Step 2: Select and Populate K-Map
From Step 1, we know the number of input variables involved in the logical expression from which the size of the K-map required will be decided. Further, we also know the number of such K-maps required to design the desired system as the number of output variables would also be known definitely. This means, that for the example considered, we require a single (due to one output variable) K-map with 16 cells (as there are four input variables).
Next, we have to fill the K-map cells with one for each minterm, zero for each maxterm, and X for "Don't Care" terms. The procedure is to be repeated for every single output variable. For this example, we get the K-map as shown in Figure 2.
Figure 2. A completely filled 4-variable K-map
Step 3: Form the Groups
K-map simplification can also be referred to as the "simplification by grouping" technique as it solely relies on the formation of clusters. That is, the main aim of the entire process is to gather together as many ones (for SOP solution) or zeros (for POS solution) under one roof for each of the output variables in the problem stated. However, while doing so, we have to strictly abide by certain rules and regulations:
- The process has to be initiated by grouping the bits which lie in adjacent cells such that the group formed contains the maximum number of selected bits. This means that for an n-variable K-map with 2^{n} cells, try to group for 2^{n} cells first, then for 2^{n}^{-1} cells, next for 2^{n}^{-2} cells, and so on until the “group” contains only 2^{0} cells, i.e., isolated bits (if any). Note that the number of cells in the group must be equal to an integer power to 2, i.e., 1, 2, 4, 8. . . .
- The procedure must be applied for all adjacent cells of the K-map, even when they appear to be not adjacent—the top row is considered to be adjacent to the bottom row and the rightmost column is considered to be adjacent to the leftmost column as if the K-map wraps around from top to bottom and right to left. For example, Group 1 of SOP form solution in Table 2.
- A bit appearing in one group can be repeated in another group provided that this leads to an increase in the resulting group size. For example, cell 5 is repeated in both Group 3 and 4 in the SOP form solution of Table 2 as it results in forming a group with two cells instead of a group with just one cell.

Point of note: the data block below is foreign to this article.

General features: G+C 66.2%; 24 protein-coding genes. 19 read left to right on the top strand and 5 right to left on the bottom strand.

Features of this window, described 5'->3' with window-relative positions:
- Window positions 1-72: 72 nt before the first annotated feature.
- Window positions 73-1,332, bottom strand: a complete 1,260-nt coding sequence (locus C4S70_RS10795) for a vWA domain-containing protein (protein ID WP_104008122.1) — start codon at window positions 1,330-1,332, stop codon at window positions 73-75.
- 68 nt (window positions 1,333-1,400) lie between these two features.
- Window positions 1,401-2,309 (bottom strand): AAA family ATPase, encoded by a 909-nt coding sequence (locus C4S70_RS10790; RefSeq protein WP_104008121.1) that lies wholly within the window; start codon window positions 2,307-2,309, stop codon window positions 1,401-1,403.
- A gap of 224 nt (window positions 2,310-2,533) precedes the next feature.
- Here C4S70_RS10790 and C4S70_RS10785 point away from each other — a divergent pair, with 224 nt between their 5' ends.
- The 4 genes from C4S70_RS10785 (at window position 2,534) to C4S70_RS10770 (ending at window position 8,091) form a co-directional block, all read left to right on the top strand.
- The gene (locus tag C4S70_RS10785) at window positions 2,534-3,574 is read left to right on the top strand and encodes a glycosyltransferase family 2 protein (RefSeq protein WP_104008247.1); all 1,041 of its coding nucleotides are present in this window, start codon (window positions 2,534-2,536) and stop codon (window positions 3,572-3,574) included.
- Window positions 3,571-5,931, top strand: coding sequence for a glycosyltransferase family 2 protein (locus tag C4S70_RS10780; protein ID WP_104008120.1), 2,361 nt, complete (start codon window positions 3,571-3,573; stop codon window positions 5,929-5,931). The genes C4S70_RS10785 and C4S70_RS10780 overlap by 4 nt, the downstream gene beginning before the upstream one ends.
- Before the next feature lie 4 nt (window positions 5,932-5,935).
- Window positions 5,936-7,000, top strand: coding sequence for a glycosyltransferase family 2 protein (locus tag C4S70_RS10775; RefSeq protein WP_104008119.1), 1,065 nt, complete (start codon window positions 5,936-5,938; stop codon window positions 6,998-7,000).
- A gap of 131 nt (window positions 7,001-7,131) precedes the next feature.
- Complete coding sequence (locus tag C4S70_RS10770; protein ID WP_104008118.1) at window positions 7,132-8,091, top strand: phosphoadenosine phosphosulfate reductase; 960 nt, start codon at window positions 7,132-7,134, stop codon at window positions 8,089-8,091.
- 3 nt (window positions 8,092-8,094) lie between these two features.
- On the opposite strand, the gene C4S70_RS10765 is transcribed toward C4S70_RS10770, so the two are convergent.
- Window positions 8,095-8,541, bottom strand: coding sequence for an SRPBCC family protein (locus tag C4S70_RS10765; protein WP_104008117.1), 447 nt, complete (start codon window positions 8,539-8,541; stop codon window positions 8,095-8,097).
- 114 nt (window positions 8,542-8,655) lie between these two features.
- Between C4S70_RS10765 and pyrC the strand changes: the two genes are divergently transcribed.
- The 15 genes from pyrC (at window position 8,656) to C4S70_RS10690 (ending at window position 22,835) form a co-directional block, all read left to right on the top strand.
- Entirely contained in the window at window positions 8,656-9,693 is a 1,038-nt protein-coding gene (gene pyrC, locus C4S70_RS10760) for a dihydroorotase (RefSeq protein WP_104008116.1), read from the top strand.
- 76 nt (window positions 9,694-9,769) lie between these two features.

- "Don’t Care" conditions should be considered for the grouping activity if and only if they help obtain a larger group. Otherwise, they are to be neglected. Here the "Don't Care" terms in cells 0 and 1 are considered to create Group 2 of SOP solution form as it results in a group with four cells instead of just two.
Table 2.
SOP Form Solution | POS Form Solution | ||||
Number of groups having 16 cells | 0 | 0 | |||
Number of groups having 8 cells | 0 | 0 | |||
Number of groups having 4 cells (Blue Enclosures in Figure 3) | 2 | Group 1 (Cells 0,2,8,10) | 1 | Group 1 (Cells 0,1,2,3) | |
Group 2 (Cells 0,1,4,5) | |||||
Number of groups having 2 cells (Orange Enclosures in Figure 3) | 4 | Group 3 (Cells 5,7) | Group 4 (Cells 5,13) | 2 | Group 2 (Cells 1,9) |
Group 5 (Cells 10,11) | Group 6 (Cells 10,14) | Group 3 (Cells 2,6) | |||
Number of groups having 1 cell (Green Enclosures in Figure 3) | 0 | 2 | Group 4 (Cell 12) | ||
Group 5 (Cell 15) |
Thus, for the example considered, the K-map showing the groups can be obtained as given in Figure 3 whose information is summarized in Table 1.
Figure 3. K-maps grouped for (a) SOP solution and (b) POS solution
Step 4: Simplified Logical Expression
For each of the resulting groups, we have to obtain the corresponding logical expression for the input variables. This can be done by expressing the bits which are common amongst the Gray code-words which represent the cells contained within the considered group. Another way to describe the process of obtaining the simplified logical expression for a group is to eliminate the variable(s) for which the corresponding bits appear within the group as both 0 and 1.
Finally, all these group-wise logical expressions need to be combined appropriately to form the simplified Boolean equation for the output variable. The same procedure must be repeated for every output variable of the given problem.
For instance, in the example considered, the logical term for Group 2 of the SOP form solution is obtained as A̅C̅. This is because this group has 0 as the common Gray code-word bit both along its rows as well as its columns, highlighted in Figure 4(a). This gives us the literals A̅ and C̅.
Similarly, in the case of Group 1 of POS form solution, we can obtain the logical expression as A+B. This is because the group has the common Gray code-words as 0,0 along its row only (no code-word bits are common along its columns) which correspond to the input variables A and B.
Figure 4. K-map simplification technique for (a) SOP solution and (b) POS solution
Following this same process, we can obtain the logical terms corresponding to each of the groups to finally form the logical expression for the particular output, as shown in Table 3.
Table 3.
SOP Form Solution | POS Form Solution | ||
Groups | Logical Expression | Groups | Logical Expression |
Group 1 | B̅D̅ | Group 1 | A+B |
Group 2 | A̅C̅ | Group 2 | B+C+D̅ |
Group 3 | A̅BD | Group 3 | A+C̅+D |
Group 4 | BC̅D | Group 4 | A̅+B̅+C+D |
Group 5 | AB̅C | Group 5 | A̅+B̅+C̅+D̅ |
Group 6 | ACD̅ | ||
Thus, Y = B̅D̅ + A̅C̅ + A̅BD + BC̅D + AB̅C + ACD̅ | Thus, Y = (A+B) (B+C+D̅) (A+C̅+D) (A̅+B̅+C+D) (A̅+B̅+C̅+D̅) |
Step 5: System Design